Monday, May 28, 2007

Wild Black Cherry (Prunus serotina)

The wood is treasured. Made into Colonial highboys, tables, desks scratched with the quill pens of Benjamin Franklin, it's smooth orange tones darken with the turn of years. Cherry. And there has always been a kind of mystique with the wood from northern Pennsylvania.

I think of them like endangered animals. They've been hunted relentlessly. Loggers will pluck them out of their stands and not touch the Red Maples, the Beech, the Birch, and the other common neighbors. It's hard for them to hide. Their rough, potato chip-like bark is nearly black among so much tan and grey.

As I sit here, I can think of at least five which have ducked the ax on our mountain land. I plant more now, raising them from tiny whips through the long winters.

I'll keep their secret. I won't tell where they are.

This fellow knows too, but he promised not to tell.

UPDATE: To be fair, I should point out that I am pro-logging. When you don't touch forests, you get very old trees, but overall, the diversity of life drops sharply. You can't imagine the wonderful things that pop up and the animals which flourish when sunlight returns after logging. However, there is a big difference between logging supervised by a forester, and one done as "high grading." High grading happens when you simply go through a forest and grab the best trees and leave the rest. That does great harm. If you approach logging with an overall plan, however, including regeneration, then the overall effect is very positive.

The little red fellow is a Red Eft, the terrestrial form of the Red Spotted Newt. They live 7-8 years on land before turning drab green and returning to the water. Our kids love to catch them!

(This post is for Jade Blackwater's Festival of Trees.)


Terri said...

Jason, I have this mental image of you pressed up against the tree to get that shot - I hope you didn't get splinters, LOL! Ah but it was worth it - two lovely photos. We like the trees :)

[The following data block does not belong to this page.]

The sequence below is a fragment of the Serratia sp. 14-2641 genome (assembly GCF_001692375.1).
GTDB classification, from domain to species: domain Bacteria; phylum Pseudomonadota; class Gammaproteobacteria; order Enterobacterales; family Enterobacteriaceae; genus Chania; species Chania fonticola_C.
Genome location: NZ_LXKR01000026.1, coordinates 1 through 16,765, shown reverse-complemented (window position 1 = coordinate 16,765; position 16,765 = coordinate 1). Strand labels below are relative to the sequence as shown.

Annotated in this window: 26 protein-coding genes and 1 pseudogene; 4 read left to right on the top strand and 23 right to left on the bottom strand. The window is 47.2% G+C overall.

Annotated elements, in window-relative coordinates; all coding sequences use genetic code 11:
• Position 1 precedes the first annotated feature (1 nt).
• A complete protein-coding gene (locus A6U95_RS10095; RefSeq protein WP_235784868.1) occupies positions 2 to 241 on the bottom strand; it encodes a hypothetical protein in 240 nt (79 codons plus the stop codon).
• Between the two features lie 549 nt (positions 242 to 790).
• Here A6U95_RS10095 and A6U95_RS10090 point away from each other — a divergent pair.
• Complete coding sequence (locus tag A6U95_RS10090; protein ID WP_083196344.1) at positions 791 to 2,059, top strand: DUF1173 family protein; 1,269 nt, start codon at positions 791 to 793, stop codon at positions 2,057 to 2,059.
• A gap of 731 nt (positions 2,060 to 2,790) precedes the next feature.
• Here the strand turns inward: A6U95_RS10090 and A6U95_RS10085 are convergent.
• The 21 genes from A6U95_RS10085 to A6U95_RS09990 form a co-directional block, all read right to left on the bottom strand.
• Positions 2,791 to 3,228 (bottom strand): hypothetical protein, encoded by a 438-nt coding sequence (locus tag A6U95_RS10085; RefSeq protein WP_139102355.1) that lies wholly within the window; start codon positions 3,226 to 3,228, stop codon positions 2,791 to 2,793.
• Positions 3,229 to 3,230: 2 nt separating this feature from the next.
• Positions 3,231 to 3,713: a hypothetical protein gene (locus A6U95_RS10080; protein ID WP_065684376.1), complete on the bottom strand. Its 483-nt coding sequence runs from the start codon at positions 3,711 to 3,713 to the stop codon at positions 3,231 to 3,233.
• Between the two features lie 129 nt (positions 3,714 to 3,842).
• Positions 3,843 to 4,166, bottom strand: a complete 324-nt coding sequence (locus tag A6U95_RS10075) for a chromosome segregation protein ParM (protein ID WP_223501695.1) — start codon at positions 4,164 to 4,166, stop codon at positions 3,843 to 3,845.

Bev said...

I can almost feel that bark from your description!

Jaye Wells said...

I'm feeling very guilty as I look at the cherry armoire that currently houses my TV.

Your friend at the bottom looks like he's up to mischief.

Scott said...

My kid is looking over my shoulder and loves the little orange guy. Good for you, by the way.

Kaycie said...

My entire bedroom suite is built of cherry. It is beautiful but now I feel like I should go to Pennsylvania and find a place to plant trees.

Verilion said...

I love the photo and poetic prose. The photo almost gives the impression you are hugging the tree. Beautiful.

jason evans said...

Terri, you're exactly right! I was pressed up against the tree, then trying to get a good depth of field with the aperture.

Bev, it's a very striking tree. Easy to spot once you know it.

Jaye, I've added a bit to the post. No need to feel guilty. :)

Scott, kids LOVE red efts. They come out in force after it rains. Nothing eats them due to some kind of chemical in their skin. Because of that, they're very bold.

Kaycie, if the cuttings are done well with excellent specimens left alive to serve as seed trees, harvesting them is fine.

Verillion, I love how distance and height comes across with a photo done that way.

Trevor Record said...

A guy I went to highschool with was a woodworker, youngest in the BC woodworker's club by 25 years at the time, and I remember once he paid $60 or so fo a fairly small piece of cherry wood. He was pretty excited about it, I remember.

mermaid said...

I'll have to relearn all the things I have forgotten about plant and animal species as my little one grows. Till then, I'll have to learn from you.

angel said...

what a cool post, i do love trees...